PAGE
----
Interventions can reduce outbursts in long-term care

April 15, 2013


When a resident in a long-term care facility becomes disruptive, a staff trained in observation and teamwork is best prepared to detect what is prompting the challenging behavior and to develop and test interventions that soothe the individual and keep the peace for everyone.

Alfred W. Norwood, president and founder of Behavior Science in Rochester, N.Y., told participants in a CHA webinar last month that when an elderly person is adjusting to a new environment, or feels a loss of control or lack of social support in a care setting, the person's stress levels increase. Some people may react by yelling unexpectedly, by becoming aggressive or by engaging in other untoward behaviors. Norwood spoke about behavioral changes associated with dementia and the temporary, but serious disorientation some frail elderly individuals experience when they move to a long-term care facility.

He noted that other factors, such as being in pain or an interaction between medications, also may be at the root of challenging behaviors. Potential medical causes of disruptive behavior should be investigated and eliminated first before behavioral interventions are attempted, he said.

Norwood co-taught the webinar with Sr. M. Peter Lillian DiMaria, O CARM. She directs the Avila Institute of Gerontology in Germantown, N.Y., the education arm of the Carmelite Sisters for the Aged and Infirm. Norwood is a behavioral specialist, who consults with long-term care systems and trains staff to develop individualized and non-pharmaceutical behavior modification and care plans for patients with moderate to severe dementia.

He provided an overview of research related to the body, brain and perceptions as people age. Certain cognitive changes would be more pronounced in someone with dementia, but he said in some cases elderly people without dementia may exhibit symptoms commonly associated with dementia for a few months after moving from their long-time home into a long-term care facility. They're readjusting their brain to where they are, and how they'll manage it, he said.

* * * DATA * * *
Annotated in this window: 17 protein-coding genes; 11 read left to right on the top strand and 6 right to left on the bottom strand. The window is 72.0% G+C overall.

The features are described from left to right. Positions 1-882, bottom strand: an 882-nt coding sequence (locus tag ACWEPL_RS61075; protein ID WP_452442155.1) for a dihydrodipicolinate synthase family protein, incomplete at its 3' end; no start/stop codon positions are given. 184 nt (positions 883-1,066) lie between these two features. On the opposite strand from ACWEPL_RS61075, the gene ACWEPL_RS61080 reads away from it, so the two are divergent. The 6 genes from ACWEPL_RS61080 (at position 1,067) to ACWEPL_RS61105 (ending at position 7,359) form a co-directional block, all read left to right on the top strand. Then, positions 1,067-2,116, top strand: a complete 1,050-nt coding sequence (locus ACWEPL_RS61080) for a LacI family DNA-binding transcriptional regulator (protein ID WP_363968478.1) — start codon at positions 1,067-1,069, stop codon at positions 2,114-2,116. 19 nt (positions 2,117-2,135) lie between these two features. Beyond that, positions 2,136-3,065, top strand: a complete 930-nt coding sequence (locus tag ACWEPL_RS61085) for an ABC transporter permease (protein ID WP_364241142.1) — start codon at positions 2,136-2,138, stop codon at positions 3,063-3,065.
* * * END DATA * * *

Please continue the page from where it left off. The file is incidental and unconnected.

"We're finding out more and more that the environment affects how we age," he added. He pointed to work by Harvard psychologist Ellen Langer, including a landmark study in which she asked a group of elderly men to briefly live as though it were the year 1959, the time when they were 20 years younger. Those men showed signs of physical and mental improvement immediately afterward.

Both speakers encouraged a team approach to reducing challenging behaviors in long-term care settings. Sr. DiMaria said those who are "involved in making a decision about a resident's behavior" including nursing assistants and others who provide direct care should work to get to know patients as individuals. This familiarity makes staff more perceptive in detecting behavior triggers.

Sr. DiMaria recommends that staff keep written behavior logs in which they share observations on individual residents' challenging behaviors. From patterns that emerge, staff can make informed guesses about what is triggering an outburst. Logs should include details such as the setting, intensity, frequency and duration of a behavior. Follow-on entries track the success or failure of tactics to avoid the triggers, or soothe an agitated resident.

She gave an example of a resident who shouts every time she is brought into the dining room unless she is the first diner to enter. Staff might adapt by seating her first and ensuring she is served her meal before everyone else.

Both presenters noted the importance of making sure everyone on the team knows exactly his or her role in assisting a person who exhibits a challenging behavior. "State specifically who will do what, when, where and how," Sr. DiMaria said.

Both said keeping residents busy can be helpful. Norwood suggested creating individualized "busy boxes." For example, if care providers know someone likes baseball, they could fill a box with baseball cards and other mementos from a resident's favorite team. Playing music that the resident enjoys also can keep anxiety at bay, or soothe distress. Playing music at the same time of day, such as in the morning when a resident awakens, can orient the individual to the environment.

The webinar "Behavior Management in Catholic Long-Term Care Facilities: A Compassionate Approach to Caring for Residents with Challenging Behaviors" is available in CHA's online learning resource center.


Copyright © 2013 by the Catholic Health Association of the United States
For reprint permission, contact Betty Crosby or call (314) 253-3477.

Copyright © 2013 by the Catholic Health Association of the United States

For reprint permission, contact Betty Crosby or call (314) 253-3490.